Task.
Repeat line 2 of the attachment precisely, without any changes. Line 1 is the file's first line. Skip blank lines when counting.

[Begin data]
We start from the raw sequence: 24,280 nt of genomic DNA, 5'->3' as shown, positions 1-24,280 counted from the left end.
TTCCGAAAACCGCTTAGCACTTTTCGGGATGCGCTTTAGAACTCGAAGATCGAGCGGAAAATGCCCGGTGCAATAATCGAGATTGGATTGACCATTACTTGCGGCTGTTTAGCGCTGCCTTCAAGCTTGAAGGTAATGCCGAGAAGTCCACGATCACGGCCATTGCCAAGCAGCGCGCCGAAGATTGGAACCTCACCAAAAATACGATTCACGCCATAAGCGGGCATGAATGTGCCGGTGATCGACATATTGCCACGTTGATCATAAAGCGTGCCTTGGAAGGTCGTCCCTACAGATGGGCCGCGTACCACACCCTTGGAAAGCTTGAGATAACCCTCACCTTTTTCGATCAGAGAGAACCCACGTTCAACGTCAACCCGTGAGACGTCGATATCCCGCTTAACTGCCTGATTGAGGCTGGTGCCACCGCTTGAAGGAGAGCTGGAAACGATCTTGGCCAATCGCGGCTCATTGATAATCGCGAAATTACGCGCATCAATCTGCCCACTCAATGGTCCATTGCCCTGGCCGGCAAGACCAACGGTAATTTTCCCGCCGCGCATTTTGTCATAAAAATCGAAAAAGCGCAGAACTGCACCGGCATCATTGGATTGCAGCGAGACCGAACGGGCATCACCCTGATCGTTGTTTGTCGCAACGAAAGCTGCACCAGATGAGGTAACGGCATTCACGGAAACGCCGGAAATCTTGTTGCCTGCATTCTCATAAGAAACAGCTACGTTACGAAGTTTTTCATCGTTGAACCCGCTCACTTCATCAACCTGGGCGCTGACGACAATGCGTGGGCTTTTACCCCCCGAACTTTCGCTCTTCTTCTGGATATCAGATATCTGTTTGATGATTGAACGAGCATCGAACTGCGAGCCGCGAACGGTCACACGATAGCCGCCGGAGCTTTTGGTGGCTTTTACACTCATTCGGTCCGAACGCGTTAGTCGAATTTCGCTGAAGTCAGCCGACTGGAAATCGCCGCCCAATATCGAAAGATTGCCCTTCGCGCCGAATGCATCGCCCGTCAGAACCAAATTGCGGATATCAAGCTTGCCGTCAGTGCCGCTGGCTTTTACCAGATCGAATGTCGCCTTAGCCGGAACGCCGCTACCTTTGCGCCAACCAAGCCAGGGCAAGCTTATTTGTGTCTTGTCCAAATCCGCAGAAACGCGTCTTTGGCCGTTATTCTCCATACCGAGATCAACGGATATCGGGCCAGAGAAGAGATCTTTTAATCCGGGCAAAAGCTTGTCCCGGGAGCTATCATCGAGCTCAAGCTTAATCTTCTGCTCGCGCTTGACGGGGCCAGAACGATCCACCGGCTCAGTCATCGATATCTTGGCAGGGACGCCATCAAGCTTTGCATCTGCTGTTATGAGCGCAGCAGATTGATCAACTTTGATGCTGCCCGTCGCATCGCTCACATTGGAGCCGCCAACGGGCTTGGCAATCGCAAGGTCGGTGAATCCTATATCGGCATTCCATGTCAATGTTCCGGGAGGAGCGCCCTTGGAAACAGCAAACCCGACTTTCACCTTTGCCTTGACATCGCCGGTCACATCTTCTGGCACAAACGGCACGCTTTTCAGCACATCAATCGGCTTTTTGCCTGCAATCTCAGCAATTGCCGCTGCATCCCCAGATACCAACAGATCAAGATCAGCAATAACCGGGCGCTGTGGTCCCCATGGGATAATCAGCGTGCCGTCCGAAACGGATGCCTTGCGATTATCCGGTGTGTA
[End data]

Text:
TTCCGAAAACCGCTTAGCACTTTTCGGGATGCGCTTTAGAACTCGAAGATCGAGCGGAAAATGCCCGGTGCAATAATCGAGATTGGATTGACCATTACTTGCGGCTGTTTAGCGCTGCCTTCAAGCTTGAAGGTAATGCCGAGAAGTCCACGATCACGGCCATTGCCAAGCAGCGCGCCGAAGATTGGAACCTCACCAAAAATACGATTCACGCCATAAGCGGGCATGAATGTGCCGGTGATCGACATATTGCCACGTTGATCATAAAGCGTGCCTTGGAAGGTCGTCCCTACAGATGGGCCGCGTACCACACCCTTGGAAAGCTTGAGATAACCCTCACCTTTTTCGATCAGAGAGAACCCACGTTCAACGTCAACCCGTGAGACGTCGATATCCCGCTTAACTGCCTGATTGAGGCTGGTGCCACCGCTTGAAGGAGAGCTGGAAACGATCTTGGCCAATCGCGGCTCATTGATAATCGCGAAATTACGCGCATCAATCTGCCCACTCAATGGTCCATTGCCCTGGCCGGCAAGACCAACGGTAATTTTCCCGCCGCGCATTTTGTCATAAAAATCGAAAAAGCGCAGAACTGCACCGGCATCATTGGATTGCAGCGAGACCGAACGGGCATCACCCTGATCGTTGTTTGTCGCAACGAAAGCTGCACCAGATGAGGTAACGGCATTCACGGAAACGCCGGAAATCTTGTTGCCTGCATTCTCATAAGAAACAGCTACGTTACGAAGTTTTTCATCGTTGAACCCGCTCACTTCATCAACCTGGGCGCTGACGACAATGCGTGGGCTTTTACCCCCCGAACTTTCGCTCTTCTTCTGGATATCAGATATCTGTTTGATGATTGAACGAGCATCGAACTGCGAGCCGCGAACGGTCACACGATAGCCGCCGGAGCTTTTGGTGGCTTTTACACTCATTCGGTCCGAACGCGTTAGTCGAATTTCGCTGAAGTCAGCCGACTGGAAATCGCCGCCCAATATCGAAAGATTGCCCTTCGCGCCGAATGCATCGCCCGTCAGAACCAAATTGCGGATATCAAGCTTGCCGTCAGTGCCGCTGGCTTTTACCAGATCGAATGTCGCCTTAGCCGGAACGCCGCTACCTTTGCGCCAACCAAGCCAGGGCAAGCTTATTTGTGTCTTGTCCAAATCCGCAGAAACGCGTCTTTGGCCGTTATTCTCCATACCGAGATCAACGGATATCGGGCCAGAGAAGAGATCTTTTAATCCGGGCAAAAGCTTGTCCCGGGAGCTATCATCGAGCTCAAGCTTAATCTTCTGCTCGCGCTTGACGGGGCCAGAACGATCCACCGGCTCAGTCATCGATATCTTGGCAGGGACGCCATCAAGCTTTGCATCTGCTGTTATGAGCGCAGCAGATTGATCAACTTTGATGCTGCCCGTCGCATCGCTCACATTGGAGCCGCCAACGGGCTTGGCAATCGCAAGGTCGGTGAATCCTATATCGGCATTCCATGTCAATGTTCCGGGAGGAGCGCCCTTGGAAACAGCAAACCCGACTTTCACCTTTGCCTTGACATCGCCGGTCACATCTTCTGGCACAAACGGCACGCTTTTCAGCACATCAATCGGCTTTTTGCCTGCAATCTCAGCAATTGCCGCTGCATCCCCAGATACCAACAGATCAAGATCAGCAATAACCGGGCGCTGTGGTCCCCATGGGATAATCAGCGTGCCGTCCGAAACGGATGCCTTGCGATTATCCGGTGTGTA